It almost sounds as if it is an April fool’s joke. And yes, I took liberties with the title of the article, but this is anything but fake news. A new vaccine for celiac disease is entering phase 1 trials. This will help people who react adversely to gluten (people diagnosed with celiac disease) to become immune to gluten. At least, I should say, that’s the pitch biotech firm ImmusanT wants us to believe.
Celiac.com 04/03/2017 – Massachusetts biotech firm ImmusanT has announced the successful completion of its first phase 1b trial of Nexvax2, an immunotherapy drug designed to protect celiac sufferers from the adverse effects of gluten exposure, including gastrointestinal symptoms, such as diarrhea, abdominal pain and bloating.
Nexvax2 is a drug that relies on three peptides designed to promote T cells involved in the inflammatory reaction in celiac disease to become tolerant to gluten. The company hopes that an initial course will promote gluten-tolerance, which can then be maintained by periodic boosters of the vaccine.
Something tells me this isn’t a play to capture the celiac market, but rather, the “gluten free” market, which is enormous. Consider the circumstances if a celiac vaccine were to hit the markets, you’d have people who “think” they are allergic to gluten, or that gluten causes them to gain weight, lining up to take this vaccine. The gluten-free market would be an enormous win for the vaccine industry. Let’s be honest here, people will get vaccinated for the dumbest of reasons, I can’t see this being the exception. It is actually quite brilliant on the part of the pharmaceutical company.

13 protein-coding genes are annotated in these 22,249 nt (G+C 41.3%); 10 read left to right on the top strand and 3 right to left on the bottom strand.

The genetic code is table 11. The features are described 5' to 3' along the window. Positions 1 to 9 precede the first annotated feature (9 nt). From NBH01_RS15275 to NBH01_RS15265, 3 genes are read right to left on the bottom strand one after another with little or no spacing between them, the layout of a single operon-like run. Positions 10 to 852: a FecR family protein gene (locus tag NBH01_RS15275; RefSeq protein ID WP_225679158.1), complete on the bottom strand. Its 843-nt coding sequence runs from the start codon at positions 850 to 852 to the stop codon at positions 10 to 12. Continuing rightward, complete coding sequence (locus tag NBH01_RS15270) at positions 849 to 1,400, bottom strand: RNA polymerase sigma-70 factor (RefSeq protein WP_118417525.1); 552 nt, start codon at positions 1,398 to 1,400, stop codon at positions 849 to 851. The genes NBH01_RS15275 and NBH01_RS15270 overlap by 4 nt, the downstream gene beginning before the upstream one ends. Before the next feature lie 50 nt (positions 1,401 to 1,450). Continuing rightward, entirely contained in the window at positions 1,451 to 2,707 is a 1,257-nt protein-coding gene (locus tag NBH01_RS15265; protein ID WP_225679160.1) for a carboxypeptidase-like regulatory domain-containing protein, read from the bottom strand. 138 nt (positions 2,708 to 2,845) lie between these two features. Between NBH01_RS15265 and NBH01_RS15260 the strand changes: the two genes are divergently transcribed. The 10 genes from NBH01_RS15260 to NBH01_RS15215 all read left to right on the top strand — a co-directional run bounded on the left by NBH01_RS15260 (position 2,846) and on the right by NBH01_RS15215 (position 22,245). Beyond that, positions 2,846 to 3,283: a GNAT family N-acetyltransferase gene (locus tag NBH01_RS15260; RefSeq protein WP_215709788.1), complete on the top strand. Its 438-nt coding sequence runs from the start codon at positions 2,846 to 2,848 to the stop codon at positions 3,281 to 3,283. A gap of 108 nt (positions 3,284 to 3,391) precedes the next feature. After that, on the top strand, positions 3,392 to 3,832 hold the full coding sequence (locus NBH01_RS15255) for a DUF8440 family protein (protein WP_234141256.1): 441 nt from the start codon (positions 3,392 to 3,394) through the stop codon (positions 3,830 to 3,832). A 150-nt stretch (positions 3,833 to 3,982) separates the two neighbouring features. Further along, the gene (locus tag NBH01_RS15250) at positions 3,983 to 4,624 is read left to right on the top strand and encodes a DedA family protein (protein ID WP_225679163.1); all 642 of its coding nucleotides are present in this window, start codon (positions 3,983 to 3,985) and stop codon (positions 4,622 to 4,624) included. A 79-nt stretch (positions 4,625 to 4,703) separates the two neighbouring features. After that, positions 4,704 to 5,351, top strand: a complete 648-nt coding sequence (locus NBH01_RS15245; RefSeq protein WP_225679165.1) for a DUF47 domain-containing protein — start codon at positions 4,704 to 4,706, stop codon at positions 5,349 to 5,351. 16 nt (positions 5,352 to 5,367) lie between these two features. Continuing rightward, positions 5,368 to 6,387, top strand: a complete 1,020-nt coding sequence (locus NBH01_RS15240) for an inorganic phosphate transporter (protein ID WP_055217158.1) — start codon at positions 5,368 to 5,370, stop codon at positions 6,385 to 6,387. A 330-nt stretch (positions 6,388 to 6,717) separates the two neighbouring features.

Another pharmaceutical company, AbbVie, is attempting to push to market an oral therapy that breaks down gluten in the intestines. This gluten-free market is a money-maker, it appears pharma isn’t planning on passing up any opportunities.
So yes, go ahead and accept those free Olive Garden breadsticks into your life. A vaccine is just over the horizon. You’ll be fine.
Pharma didn’t just suddenly get on this train, they were on it the minute it became a “thing.” The below video is from six years ago.
Photo by Jimee, Jackie, Tom & Asha
As a person who has celiac disease, this almost makes a vaccine tempting. I am so sensitive to gluten that if someone were to touch a gluten-containing food and then touch my food, such as an apple, I would become extremely ill. Think about that for a minute and you will realize exactly how hard it is to eat anywhere. The gluten-free market is not a joke to me, it’s a necessity. That being said, I do not support vaccines and would much rather see money spent toward understanding why people like me are developing celiacs and why so many are experiencing symptoms.
You may want to consider something like NAET (www.NAET.com) – this will not eliminate or cure your Celiac disease, but may lessen your extreme sensitivity to gluten and make food/living much less difficult.